So what are my tips for entrepreneurs?
1. People are more important than strategy.
If you focus on finding people you want to be with and who you think are talented, chances are you’ll come up with great ideas together that will work. If you start with an idea and then try and find the talent, chances are you will be putting a square peg in a round hole. If you are familiar with Jim Collins’s books, it is what he describes as the “who” rather than the “what.”
2. Know what customers really want.
Business school teaches the importance of listening to customers. That’s great if you know what to listen for. Sometimes customers don’t know what they need but can describe what they really want or what they hate. For example, people don’t want to buy gasoline, but they do want to be able to drive to the beach. Henry Ford has often been quoted as saying, “If I’d asked my customers what they wanted they’d have said faster horses.” Whether he said it or not, the point is a good one. What business you are in is driven by your ability to know what people really want, not what they say they want.
3. Market size is everything.
When VCs look at any investment, they will try to forecast the potential market. If the market is big enough, even a half decent company could get to be a decent size. Dominating a really small market may take ten times the effort. Work out how big your opportunity is and what piece of that market you think you could own.
4. Be the customer.
How many times have you seen employees acting against the interest of their company, because the rules of the company made them act that way? Billions of dollars are lost every year because employees do what they’ve been told to do, not what they think they should do. If you are constantly putting yourself in the shoes of the customer and listening to your staff, you will eliminate the craziness.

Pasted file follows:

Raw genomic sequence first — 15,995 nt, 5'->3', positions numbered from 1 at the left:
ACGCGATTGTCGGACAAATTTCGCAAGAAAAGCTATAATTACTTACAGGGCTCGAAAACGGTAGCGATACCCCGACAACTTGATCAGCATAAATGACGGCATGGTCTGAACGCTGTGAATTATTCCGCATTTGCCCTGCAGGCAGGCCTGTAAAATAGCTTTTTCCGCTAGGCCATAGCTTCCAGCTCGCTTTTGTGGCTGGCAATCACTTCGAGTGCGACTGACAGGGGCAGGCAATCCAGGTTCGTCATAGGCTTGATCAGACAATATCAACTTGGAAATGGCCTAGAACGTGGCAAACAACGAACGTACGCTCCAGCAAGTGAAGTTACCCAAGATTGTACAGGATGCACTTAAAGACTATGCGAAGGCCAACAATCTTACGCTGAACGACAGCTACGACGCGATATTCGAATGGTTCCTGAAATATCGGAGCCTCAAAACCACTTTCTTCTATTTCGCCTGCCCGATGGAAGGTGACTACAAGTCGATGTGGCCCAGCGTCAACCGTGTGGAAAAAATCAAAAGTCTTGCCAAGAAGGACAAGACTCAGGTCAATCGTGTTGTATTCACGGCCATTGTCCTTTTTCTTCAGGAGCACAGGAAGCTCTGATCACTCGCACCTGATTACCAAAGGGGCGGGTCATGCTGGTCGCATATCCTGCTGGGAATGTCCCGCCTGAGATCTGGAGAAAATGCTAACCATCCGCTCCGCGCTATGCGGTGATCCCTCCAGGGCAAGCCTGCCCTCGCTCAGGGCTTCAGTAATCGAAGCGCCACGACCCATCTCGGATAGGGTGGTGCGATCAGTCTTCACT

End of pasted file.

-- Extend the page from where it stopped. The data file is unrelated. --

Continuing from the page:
5. Don’t chase bad revenue.
When starting out, you want customers, but be wary of taking just anyone’s money. Some customers can be bad for business, especially in the services sector. If you take on customers that pay well but make your employees’ life hell, they’ll rightly quit and then you won’t have a business.
6. Understand your culture.
Businesses are like families; they have values and a way of being. These are often a function of the leader or founder’s values. As you grow, you need to be sure to involve people who share those values. For example, if your company has a laid-back, fun culture where you empower people and don’t take yourselves too seriously, then don’t hire people who want a corner office and an assistant.
7. Timing is everything.
One of the biggest reasons businesses succeed or fail is a function of timing. Being in the right place at the right time matters. All of which goes to my first point about not fearing failure; in life, you don’t always know until you try.
8. Think about growth.
We have all wondered what we’d do if we won the lottery. When starting a business, you need to think about what happens if it actually takes off. How will you scale? Who would you hire tomorrow? Would you open up in another city? Would you franchise the business? If you are trying to build the airplane while flying it, don’t be surprised if you crash.